Silents vs. Talkies Tournament!

FIIIIIIIIIIGHT!!!! Many, many silent films have been remade as talkies so which is better? The original or the remake? I made a little survey with six stories and twelve movies. Your task: choose which you like better, the silent or the talkie.

Just scroll through the survey, choose your favorite and then click the submit button on the bottom once you have answered all the questions that you can. The one thing I do ask is that on your honor you do not vote for a choice unless you have seen both versions.

(No need to apologize if you vote for talkies. It’s your vote, do as you like.)

If the poll doesn’t show up for you, here is a direct link. Enjoy!


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14 Replies to “Silents vs. Talkies Tournament!”

  1. That was fun. You should revisit that from time to time. The comedians quite frequently remade their silent properties as talkies, so that’s a thing, too.

  2. Was expecting to see Phantom of the Opera! Which would be tricky for me: both versions are flawed, but the 1943 is something of a comfort movie for me, while the makeup is undeniably better in 1925. Anyway, voted honestly where I could, but had to leave a lot blank.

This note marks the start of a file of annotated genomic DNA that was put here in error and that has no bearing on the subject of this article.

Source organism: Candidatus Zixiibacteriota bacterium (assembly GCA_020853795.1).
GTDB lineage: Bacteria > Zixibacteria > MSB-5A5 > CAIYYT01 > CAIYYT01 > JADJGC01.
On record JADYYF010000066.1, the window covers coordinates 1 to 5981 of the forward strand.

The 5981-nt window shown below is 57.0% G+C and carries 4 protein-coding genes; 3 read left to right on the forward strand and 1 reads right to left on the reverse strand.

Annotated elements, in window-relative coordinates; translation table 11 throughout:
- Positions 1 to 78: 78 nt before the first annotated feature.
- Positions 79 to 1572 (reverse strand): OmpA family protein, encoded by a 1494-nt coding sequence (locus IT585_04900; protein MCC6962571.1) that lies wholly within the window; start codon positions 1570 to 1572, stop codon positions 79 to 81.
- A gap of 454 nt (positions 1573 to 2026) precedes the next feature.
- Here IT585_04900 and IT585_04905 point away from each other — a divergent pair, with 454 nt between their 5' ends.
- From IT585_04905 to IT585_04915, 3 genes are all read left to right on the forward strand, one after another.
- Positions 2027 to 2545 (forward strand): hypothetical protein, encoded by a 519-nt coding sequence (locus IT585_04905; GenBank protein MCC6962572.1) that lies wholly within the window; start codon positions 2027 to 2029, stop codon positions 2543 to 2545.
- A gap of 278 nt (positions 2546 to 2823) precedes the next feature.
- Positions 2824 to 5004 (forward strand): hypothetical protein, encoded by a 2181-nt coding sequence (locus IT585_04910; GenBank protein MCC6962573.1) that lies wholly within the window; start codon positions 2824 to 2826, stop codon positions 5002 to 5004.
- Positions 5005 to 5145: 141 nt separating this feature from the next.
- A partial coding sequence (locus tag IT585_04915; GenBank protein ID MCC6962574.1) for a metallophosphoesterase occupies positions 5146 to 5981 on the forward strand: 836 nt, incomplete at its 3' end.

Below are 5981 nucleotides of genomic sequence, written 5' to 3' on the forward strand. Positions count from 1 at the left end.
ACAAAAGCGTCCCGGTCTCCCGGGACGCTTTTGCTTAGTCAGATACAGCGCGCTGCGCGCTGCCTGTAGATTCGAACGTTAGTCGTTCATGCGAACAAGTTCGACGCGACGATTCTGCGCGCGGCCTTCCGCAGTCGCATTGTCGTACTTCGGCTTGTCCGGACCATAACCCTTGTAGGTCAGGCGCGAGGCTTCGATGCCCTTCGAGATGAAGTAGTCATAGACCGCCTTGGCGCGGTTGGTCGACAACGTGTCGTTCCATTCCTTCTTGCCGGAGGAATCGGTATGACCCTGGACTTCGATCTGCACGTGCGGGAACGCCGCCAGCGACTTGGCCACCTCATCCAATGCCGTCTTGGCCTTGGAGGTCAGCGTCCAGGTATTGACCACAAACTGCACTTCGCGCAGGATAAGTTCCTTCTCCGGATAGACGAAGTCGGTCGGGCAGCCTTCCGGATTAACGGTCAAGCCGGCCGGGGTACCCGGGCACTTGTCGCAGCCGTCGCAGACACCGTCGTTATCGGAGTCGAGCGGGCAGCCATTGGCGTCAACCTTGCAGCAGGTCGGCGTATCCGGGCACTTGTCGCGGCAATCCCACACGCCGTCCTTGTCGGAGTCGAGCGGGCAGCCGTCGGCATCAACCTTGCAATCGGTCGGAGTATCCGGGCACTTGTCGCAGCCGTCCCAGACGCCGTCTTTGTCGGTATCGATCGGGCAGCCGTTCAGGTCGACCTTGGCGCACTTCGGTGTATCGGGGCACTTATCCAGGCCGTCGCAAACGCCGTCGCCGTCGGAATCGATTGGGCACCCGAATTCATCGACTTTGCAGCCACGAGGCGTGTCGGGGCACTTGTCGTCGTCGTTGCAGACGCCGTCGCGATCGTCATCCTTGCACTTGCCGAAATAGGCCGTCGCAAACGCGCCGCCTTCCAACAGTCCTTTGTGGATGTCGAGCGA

1. I will also second the notion about The Racket. The 28 version is by far the better and it really isn’t close.

  3. I haven’t seen 2, 3, or 5. So I left those blank. As for 1, I’ve only managed to see the Tyrone Power version so by default until I can view the Fairbanks version I must say the talkie.

    As for 4 and 6. I’m going with the silents. While I still love the 59 version, I find myself watching the 25 version more over a calendar year. Upon first seeing the 25 Ben-Hur I was blown away on how much better than it was over 59 one. I’m convinced if there were the Academy Awards in 1925, Ben-Hur would’ve made out like the 59 version.

    While I haven’t seen the remake of The Lost World, I’m sure I will like the original over the newer one. Second, while it wasn’t asked I liked the 1927 version of Kings of Kings over the 61 one(but this is a close one). Finally, also since it wasn’t asked despite how good Robert Bresson’s 1962 remake of Joan of Arc is it’s nowhere near as good as Dreyer’s original which is still IMO one of the greatest films ever made. I also would put the 25 Ben-Hur among the list of greatest films ever made.

      1. Are you referring to William K. Everson? Anthony Slide states in his new book, “Magnificent Obsession”, that this story is nonsense.

      2. I know a lot of people like his books but I have to confess that I found some of the assertions Slide put forth in Silent Players to be so bizarre that I put him on my “use with caution” source list. (I’ve avoided his books ever since, so I have not read Magnificent Obsession.)

      3. Well, I was simply pointing out what Anthony Slide said and not necessarily agreeing with him. Although a highly knowledgeable film historian, Slide (in my opinion at least) can be harshly bitchy. Incidentally, William K. Everson rated “The Wizard of Oz” (1939) as “lugubrious and grossly inferior” to “The Blue Bird” (1940) … to each his (or her) own …